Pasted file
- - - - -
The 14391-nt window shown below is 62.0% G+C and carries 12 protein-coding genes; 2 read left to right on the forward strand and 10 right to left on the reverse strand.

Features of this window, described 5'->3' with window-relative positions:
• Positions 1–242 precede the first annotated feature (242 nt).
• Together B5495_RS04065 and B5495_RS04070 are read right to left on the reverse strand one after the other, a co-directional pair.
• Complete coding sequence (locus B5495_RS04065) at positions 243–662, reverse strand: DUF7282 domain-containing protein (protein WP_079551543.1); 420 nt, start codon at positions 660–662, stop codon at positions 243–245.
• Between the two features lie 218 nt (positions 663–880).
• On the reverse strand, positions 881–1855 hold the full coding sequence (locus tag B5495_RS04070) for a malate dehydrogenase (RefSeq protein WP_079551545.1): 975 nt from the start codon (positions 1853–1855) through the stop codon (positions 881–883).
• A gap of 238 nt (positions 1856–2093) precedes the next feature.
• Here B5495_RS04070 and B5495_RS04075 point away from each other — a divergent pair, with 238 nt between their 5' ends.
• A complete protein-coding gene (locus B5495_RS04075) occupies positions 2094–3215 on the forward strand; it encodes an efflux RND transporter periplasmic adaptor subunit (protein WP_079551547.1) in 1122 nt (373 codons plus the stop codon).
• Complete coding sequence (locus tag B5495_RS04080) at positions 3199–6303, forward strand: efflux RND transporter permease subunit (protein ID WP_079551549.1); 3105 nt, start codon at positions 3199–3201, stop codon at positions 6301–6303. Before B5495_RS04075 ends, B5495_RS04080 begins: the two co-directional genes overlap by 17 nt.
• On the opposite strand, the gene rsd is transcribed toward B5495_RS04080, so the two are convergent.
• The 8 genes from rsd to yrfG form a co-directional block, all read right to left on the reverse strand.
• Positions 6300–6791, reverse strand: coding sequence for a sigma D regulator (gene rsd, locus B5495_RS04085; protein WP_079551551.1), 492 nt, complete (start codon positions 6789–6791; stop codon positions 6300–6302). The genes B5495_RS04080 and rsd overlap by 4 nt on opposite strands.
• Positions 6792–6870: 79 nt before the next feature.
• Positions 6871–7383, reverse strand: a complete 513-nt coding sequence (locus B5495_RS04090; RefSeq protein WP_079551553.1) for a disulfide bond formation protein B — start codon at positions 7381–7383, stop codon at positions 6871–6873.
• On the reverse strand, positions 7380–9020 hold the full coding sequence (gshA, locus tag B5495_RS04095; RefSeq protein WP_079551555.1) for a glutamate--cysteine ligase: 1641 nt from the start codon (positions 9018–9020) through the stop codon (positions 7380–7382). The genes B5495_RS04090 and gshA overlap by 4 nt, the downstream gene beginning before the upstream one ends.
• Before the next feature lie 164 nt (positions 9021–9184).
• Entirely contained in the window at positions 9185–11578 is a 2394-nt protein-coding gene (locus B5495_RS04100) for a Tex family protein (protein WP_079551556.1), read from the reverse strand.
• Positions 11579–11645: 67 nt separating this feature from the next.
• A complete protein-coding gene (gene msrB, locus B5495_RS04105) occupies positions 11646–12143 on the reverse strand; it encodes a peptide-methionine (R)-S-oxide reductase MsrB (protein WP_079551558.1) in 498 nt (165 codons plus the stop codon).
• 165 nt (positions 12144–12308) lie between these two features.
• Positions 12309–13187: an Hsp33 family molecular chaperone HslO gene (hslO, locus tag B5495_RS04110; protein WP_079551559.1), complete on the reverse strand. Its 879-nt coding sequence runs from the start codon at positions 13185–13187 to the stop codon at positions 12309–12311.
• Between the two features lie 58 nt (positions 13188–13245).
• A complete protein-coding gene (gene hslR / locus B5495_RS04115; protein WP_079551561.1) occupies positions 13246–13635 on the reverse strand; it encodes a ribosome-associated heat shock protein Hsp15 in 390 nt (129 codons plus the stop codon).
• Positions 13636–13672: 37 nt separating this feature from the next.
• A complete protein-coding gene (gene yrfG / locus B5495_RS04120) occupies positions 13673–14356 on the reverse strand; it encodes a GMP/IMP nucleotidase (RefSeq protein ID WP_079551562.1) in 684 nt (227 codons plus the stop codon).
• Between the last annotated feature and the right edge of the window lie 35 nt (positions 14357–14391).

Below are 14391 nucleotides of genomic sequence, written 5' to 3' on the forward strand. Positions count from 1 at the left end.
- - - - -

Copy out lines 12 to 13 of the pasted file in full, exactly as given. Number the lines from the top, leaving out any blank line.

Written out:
• On the opposite strand, the gene rsd is transcribed toward B5495_RS04080, so the two are convergent.
• The 8 genes from rsd to yrfG form a co-directional block, all read right to left on the reverse strand.